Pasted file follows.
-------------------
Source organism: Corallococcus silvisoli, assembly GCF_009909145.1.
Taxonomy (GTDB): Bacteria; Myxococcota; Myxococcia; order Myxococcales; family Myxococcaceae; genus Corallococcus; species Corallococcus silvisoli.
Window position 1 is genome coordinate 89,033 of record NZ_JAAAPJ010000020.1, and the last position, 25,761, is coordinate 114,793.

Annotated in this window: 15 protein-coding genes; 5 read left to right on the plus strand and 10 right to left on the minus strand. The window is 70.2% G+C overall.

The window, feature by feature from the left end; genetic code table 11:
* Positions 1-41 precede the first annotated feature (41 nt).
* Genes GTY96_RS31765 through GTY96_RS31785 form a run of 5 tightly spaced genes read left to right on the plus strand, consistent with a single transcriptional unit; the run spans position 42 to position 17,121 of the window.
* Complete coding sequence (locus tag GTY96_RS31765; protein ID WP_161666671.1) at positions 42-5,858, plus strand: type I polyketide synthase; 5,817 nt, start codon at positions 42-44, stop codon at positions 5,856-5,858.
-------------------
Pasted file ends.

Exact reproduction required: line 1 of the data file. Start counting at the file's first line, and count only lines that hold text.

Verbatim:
Source organism: Corallococcus silvisoli, assembly GCF_009909145.1.